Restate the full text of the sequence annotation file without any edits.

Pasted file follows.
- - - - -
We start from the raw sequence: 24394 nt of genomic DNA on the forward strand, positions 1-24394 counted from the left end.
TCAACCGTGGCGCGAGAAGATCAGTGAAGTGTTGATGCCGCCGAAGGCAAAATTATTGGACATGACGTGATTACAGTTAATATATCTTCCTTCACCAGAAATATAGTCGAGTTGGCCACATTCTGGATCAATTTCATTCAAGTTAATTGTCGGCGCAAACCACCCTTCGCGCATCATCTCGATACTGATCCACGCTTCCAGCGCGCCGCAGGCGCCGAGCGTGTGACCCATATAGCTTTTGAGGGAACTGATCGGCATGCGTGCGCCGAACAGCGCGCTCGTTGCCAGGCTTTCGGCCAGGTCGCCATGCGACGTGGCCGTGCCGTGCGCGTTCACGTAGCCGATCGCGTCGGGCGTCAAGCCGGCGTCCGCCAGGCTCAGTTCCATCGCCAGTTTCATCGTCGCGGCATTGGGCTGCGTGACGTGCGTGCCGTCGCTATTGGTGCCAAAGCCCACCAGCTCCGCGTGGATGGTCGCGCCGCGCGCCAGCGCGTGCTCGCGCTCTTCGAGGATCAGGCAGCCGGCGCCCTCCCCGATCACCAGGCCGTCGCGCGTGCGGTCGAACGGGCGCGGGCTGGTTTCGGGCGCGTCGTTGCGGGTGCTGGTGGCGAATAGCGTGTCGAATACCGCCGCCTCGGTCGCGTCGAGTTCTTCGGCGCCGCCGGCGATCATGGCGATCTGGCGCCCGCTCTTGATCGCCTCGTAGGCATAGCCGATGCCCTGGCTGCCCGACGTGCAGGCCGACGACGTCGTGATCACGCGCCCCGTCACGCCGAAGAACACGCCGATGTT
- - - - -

We start from the raw sequence: 24394 nt of genomic DNA on the forward strand, positions 1-24394 counted from the left end.
TCAACCGTGGCGCGAGAAGATCAGTGAAGTGTTGATGCCGCCGAAGGCAAAATTATTGGACATGACGTGATTACAGTTAATATATCTTCCTTCACCAGAAATATAGTCGAGTTGGCCACATTCTGGATCAATTTCATTCAAGTTAATTGTCGGCGCAAACCACCCTTCGCGCATCATCTCGATACTGATCCACGCTTCCAGCGCGCCGCAGGCGCCGAGCGTGTGACCCATATAGCTTTTGAGGGAACTGATCGGCATGCGTGCGCCGAACAGCGCGCTCGTTGCCAGGCTTTCGGCCAGGTCGCCATGCGACGTGGCCGTGCCGTGCGCGTTCACGTAGCCGATCGCGTCGGGCGTCAAGCCGGCGTCCGCCAGGCTCAGTTCCATCGCCAGTTTCATCGTCGCGGCATTGGGCTGCGTGACGTGCGTGCCGTCGCTATTGGTGCCAAAGCCCACCAGCTCCGCGTGGATGGTCGCGCCGCGCGCCAGCGCGTGCTCGCGCTCTTCGAGGATCAGGCAGCCGGCGCCCTCCCCGATCACCAGGCCGTCGCGCGTGCGGTCGAACGGGCGCGGGCTGGTTTCGGGCGCGTCGTTGCGGGTGCTGGTGGCGAATAGCGTGTCGAATACCGCCGCCTCGGTCGCGTCGAGTTCTTCGGCGCCGCCGGCGATCATGGCGATCTGGCGCCCGCTCTTGATCGCCTCGTAGGCATAGCCGATGCCCTGGCTGCCCGACGTGCAGGCCGACGACGTCGTGATCACGCGCCCCGTCACGCCGAAGAACACGCCGATGTT